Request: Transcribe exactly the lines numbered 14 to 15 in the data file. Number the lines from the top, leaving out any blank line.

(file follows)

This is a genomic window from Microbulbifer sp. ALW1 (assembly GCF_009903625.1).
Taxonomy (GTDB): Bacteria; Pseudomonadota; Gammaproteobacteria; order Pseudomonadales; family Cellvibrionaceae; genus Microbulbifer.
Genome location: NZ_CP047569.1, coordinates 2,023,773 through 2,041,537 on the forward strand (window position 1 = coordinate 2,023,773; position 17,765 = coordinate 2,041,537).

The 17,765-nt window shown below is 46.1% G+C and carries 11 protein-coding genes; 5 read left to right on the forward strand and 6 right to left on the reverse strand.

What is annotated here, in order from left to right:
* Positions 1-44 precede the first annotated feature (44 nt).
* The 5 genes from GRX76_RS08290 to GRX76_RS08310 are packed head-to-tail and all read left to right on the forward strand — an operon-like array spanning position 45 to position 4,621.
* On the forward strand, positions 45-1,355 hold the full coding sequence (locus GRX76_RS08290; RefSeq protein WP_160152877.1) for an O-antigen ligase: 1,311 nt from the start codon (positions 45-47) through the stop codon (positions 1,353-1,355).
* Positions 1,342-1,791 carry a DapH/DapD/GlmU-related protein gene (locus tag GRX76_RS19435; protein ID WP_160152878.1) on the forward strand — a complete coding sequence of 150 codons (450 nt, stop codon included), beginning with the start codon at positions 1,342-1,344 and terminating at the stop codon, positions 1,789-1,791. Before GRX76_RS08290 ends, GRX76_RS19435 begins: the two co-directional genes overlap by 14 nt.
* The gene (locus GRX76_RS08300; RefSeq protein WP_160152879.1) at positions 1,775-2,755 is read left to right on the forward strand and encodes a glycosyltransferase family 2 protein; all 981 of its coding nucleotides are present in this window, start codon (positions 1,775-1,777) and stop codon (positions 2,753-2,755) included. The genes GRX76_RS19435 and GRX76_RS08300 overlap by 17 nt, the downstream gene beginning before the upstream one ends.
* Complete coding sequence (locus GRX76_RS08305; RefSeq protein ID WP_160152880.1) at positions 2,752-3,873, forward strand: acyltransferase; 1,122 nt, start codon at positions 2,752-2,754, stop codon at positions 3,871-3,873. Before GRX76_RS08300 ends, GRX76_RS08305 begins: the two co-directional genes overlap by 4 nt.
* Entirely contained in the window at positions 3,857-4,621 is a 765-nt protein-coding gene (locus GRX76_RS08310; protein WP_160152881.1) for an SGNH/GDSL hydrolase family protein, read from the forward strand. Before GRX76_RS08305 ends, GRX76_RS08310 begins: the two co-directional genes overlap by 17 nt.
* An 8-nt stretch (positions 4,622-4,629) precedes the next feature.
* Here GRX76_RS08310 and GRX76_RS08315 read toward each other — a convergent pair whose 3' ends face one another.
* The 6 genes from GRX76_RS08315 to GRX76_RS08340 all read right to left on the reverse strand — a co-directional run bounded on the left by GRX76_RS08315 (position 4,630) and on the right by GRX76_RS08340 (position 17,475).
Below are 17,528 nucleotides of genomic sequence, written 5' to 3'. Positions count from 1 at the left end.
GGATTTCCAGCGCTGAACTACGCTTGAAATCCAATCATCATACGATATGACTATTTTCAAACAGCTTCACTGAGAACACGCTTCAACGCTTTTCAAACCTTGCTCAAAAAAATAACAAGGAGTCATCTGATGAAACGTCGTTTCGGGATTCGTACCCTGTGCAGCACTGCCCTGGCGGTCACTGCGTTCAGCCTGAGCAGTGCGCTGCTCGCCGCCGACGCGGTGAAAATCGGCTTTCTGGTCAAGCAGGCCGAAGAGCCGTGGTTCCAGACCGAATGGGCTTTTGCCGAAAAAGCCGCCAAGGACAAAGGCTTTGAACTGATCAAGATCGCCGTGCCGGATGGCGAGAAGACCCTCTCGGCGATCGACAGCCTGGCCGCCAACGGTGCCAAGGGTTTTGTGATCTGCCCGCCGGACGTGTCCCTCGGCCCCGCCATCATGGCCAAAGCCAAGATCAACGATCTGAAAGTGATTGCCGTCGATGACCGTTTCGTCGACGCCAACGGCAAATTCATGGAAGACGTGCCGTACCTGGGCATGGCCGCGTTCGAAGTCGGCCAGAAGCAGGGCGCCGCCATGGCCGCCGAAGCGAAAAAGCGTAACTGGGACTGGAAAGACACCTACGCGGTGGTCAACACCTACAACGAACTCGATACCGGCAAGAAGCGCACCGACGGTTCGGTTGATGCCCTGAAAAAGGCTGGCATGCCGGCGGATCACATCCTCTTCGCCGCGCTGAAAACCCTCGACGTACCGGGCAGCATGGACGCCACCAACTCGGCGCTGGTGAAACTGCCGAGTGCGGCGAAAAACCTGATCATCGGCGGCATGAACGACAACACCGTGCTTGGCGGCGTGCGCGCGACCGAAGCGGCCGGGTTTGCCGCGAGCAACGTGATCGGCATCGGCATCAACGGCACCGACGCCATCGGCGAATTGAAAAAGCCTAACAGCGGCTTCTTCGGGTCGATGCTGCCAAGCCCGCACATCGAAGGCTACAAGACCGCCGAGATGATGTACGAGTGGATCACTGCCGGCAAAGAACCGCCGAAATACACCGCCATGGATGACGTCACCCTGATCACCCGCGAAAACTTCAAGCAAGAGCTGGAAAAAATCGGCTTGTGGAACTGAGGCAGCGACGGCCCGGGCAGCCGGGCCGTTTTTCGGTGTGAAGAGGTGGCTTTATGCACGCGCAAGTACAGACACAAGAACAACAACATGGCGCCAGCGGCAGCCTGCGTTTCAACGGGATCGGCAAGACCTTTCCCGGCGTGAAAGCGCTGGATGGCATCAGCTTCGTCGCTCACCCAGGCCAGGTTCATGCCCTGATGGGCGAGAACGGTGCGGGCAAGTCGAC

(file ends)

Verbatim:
* Here GRX76_RS08310 and GRX76_RS08315 read toward each other — a convergent pair whose 3' ends face one another.
* The 6 genes from GRX76_RS08315 to GRX76_RS08340 all read right to left on the reverse strand — a co-directional run bounded on the left by GRX76_RS08315 (position 4,630) and on the right by GRX76_RS08340 (position 17,475).